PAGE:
The Justice Department Inspector General has launched an investigation into whether any former or current officials engaged in an “improper attempt to have DOJ seek to alter the outcome of the 2020 presidential election,” the office announced Monday.
The opening of the investigation follows reporting from The New York Times — and confirmed by NBC News — that former President Donald Trump unsuccessfully tried to get the Justice Department to take legal action in hopes of changing the election result.
“The investigation will encompass all relevant allegations that may arise that are within the scope of the OIG’s jurisdiction,” Justice Department Inspector General Michael Horowitz said.
“The OIG has jurisdiction to investigate allegations concerning the conduct of former and current DOJ employees,” Horowitz added. “The OIG's jurisdiction does not extend to allegations against other government officials.”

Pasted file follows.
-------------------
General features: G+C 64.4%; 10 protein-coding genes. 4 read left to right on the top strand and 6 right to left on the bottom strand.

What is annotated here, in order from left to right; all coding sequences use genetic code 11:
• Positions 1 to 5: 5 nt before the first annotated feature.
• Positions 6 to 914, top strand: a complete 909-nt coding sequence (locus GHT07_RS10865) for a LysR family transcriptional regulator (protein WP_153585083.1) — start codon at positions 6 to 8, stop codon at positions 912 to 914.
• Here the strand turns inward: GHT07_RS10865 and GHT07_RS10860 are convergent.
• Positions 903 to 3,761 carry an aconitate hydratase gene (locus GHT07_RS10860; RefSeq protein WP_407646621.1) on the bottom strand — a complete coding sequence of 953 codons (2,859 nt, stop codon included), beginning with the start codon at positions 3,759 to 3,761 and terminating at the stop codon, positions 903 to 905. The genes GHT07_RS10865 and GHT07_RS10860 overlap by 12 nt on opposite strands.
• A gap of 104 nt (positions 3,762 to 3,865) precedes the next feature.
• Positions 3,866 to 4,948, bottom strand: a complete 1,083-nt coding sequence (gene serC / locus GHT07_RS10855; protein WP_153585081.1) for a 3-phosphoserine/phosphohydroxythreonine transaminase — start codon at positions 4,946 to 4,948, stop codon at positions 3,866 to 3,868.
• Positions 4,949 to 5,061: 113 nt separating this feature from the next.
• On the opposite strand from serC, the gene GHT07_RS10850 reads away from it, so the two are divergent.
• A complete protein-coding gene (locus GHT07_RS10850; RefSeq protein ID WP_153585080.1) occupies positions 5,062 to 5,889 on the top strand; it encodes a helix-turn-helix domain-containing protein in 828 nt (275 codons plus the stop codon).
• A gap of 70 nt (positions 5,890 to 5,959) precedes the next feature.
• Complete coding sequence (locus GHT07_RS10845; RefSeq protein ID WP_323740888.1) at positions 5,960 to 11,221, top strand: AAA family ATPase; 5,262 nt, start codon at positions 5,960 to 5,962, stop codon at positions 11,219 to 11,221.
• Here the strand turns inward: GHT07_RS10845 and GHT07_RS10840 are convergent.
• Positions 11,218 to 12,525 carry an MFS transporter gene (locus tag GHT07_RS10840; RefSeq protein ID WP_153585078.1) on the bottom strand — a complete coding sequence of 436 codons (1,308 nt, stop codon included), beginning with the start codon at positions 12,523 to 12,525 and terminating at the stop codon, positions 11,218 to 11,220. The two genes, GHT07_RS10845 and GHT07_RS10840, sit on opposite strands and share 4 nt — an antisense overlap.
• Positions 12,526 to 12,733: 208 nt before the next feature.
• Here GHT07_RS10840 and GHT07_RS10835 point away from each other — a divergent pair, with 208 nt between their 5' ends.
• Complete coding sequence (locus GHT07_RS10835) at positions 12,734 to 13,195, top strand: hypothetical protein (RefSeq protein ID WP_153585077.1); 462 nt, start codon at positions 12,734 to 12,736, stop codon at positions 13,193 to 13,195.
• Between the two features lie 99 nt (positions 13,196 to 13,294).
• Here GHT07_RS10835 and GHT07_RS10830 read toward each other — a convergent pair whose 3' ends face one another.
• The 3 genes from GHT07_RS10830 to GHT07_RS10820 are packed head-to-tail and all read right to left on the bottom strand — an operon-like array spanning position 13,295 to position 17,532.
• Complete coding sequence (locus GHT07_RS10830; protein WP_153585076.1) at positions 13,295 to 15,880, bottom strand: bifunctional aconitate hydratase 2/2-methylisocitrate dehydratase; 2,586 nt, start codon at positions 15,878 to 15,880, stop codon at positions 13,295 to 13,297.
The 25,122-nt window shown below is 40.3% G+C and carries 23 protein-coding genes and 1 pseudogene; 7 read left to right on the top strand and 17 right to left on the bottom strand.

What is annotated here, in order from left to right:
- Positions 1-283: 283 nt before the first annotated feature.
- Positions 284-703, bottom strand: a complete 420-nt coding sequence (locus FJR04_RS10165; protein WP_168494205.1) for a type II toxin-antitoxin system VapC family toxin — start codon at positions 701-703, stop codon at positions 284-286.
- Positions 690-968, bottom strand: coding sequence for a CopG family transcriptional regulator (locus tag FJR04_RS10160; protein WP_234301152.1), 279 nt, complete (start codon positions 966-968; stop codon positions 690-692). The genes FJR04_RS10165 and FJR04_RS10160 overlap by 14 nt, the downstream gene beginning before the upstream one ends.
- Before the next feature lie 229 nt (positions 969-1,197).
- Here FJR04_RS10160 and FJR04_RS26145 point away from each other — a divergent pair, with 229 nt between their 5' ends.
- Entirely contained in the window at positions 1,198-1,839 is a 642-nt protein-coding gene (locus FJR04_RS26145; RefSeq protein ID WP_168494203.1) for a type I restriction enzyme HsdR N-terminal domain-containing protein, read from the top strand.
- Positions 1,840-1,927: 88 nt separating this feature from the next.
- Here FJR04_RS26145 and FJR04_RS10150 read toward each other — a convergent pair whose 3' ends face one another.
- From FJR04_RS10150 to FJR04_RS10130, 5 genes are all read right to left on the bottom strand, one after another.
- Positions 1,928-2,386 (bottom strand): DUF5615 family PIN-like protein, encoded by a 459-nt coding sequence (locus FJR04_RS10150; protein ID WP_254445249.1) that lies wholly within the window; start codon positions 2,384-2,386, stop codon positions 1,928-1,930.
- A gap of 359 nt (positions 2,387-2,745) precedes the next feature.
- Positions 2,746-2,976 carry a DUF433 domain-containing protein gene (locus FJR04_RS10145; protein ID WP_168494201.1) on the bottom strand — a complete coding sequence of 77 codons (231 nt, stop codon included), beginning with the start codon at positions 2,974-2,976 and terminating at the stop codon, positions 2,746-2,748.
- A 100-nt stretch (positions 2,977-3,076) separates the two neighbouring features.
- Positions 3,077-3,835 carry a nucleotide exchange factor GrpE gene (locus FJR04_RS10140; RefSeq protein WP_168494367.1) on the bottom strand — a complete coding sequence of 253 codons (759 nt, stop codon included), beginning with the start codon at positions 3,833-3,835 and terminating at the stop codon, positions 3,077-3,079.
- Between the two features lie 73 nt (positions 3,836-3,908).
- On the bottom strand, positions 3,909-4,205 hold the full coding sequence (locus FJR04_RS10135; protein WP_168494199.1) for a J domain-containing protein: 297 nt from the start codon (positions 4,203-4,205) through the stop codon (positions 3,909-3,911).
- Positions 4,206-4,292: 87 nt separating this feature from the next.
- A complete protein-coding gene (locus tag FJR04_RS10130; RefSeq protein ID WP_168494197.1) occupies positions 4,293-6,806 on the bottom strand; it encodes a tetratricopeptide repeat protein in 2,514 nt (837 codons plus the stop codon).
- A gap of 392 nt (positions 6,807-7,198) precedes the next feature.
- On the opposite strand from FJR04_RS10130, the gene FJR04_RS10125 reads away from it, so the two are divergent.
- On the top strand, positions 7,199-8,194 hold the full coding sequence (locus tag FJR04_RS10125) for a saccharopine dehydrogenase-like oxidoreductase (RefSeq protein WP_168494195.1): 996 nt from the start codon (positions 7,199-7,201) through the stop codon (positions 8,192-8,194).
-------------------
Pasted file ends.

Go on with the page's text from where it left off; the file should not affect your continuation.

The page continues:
The Times reported on Friday night that Jeffrey Clark, the acting head of the Justice Department’s civil division, had devised a plan with Trump to oust acting Attorney General Jeffrey Rosen and use the Justice Department to force Georgia state lawmakers to overturn its presidential election results.
The Times reported that top department officials decided on a conference call that they would resign if Rosen was dismissed by Trump. The prospect of mass resignations helped to persuade Trump to keep Rosen in place, the Times reported.
A Justice Department official familiar with the events confirmed the account to NBC News.
Clark could not immediately be reached for comment.